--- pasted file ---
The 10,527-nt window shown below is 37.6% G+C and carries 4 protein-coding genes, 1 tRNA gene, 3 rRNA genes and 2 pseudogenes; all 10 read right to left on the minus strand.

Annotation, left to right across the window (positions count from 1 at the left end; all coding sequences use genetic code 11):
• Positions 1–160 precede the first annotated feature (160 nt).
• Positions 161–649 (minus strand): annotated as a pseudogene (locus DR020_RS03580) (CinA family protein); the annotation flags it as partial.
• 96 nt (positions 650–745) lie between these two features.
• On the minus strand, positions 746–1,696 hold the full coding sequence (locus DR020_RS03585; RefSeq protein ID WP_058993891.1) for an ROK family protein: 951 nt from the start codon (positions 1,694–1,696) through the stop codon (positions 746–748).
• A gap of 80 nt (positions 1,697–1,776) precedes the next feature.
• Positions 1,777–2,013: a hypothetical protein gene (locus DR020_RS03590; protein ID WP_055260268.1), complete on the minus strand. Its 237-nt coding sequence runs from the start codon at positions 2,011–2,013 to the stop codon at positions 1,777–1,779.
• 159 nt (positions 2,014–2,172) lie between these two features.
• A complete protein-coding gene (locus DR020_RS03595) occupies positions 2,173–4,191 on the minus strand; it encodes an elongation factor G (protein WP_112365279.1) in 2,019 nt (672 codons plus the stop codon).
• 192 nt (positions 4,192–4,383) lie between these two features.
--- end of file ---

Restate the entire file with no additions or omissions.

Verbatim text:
The 10,527-nt window shown below is 37.6% G+C and carries 4 protein-coding genes, 1 tRNA gene, 3 rRNA genes and 2 pseudogenes; all 10 read right to left on the minus strand.

Annotation, left to right across the window (positions count from 1 at the left end; all coding sequences use genetic code 11):
• Positions 1–160 precede the first annotated feature (160 nt).
• Positions 161–649 (minus strand): annotated as a pseudogene (locus DR020_RS03580) (CinA family protein); the annotation flags it as partial.
• 96 nt (positions 650–745) lie between these two features.
• On the minus strand, positions 746–1,696 hold the full coding sequence (locus DR020_RS03585; RefSeq protein ID WP_058993891.1) for an ROK family protein: 951 nt from the start codon (positions 1,694–1,696) through the stop codon (positions 746–748).
• A gap of 80 nt (positions 1,697–1,776) precedes the next feature.
• Positions 1,777–2,013: a hypothetical protein gene (locus DR020_RS03590; protein ID WP_055260268.1), complete on the minus strand. Its 237-nt coding sequence runs from the start codon at positions 2,011–2,013 to the stop codon at positions 1,777–1,779.
• 159 nt (positions 2,014–2,172) lie between these two features.
• A complete protein-coding gene (locus DR020_RS03595) occupies positions 2,173–4,191 on the minus strand; it encodes an elongation factor G (protein WP_112365279.1) in 2,019 nt (672 codons plus the stop codon).
• 192 nt (positions 4,192–4,383) lie between these two features.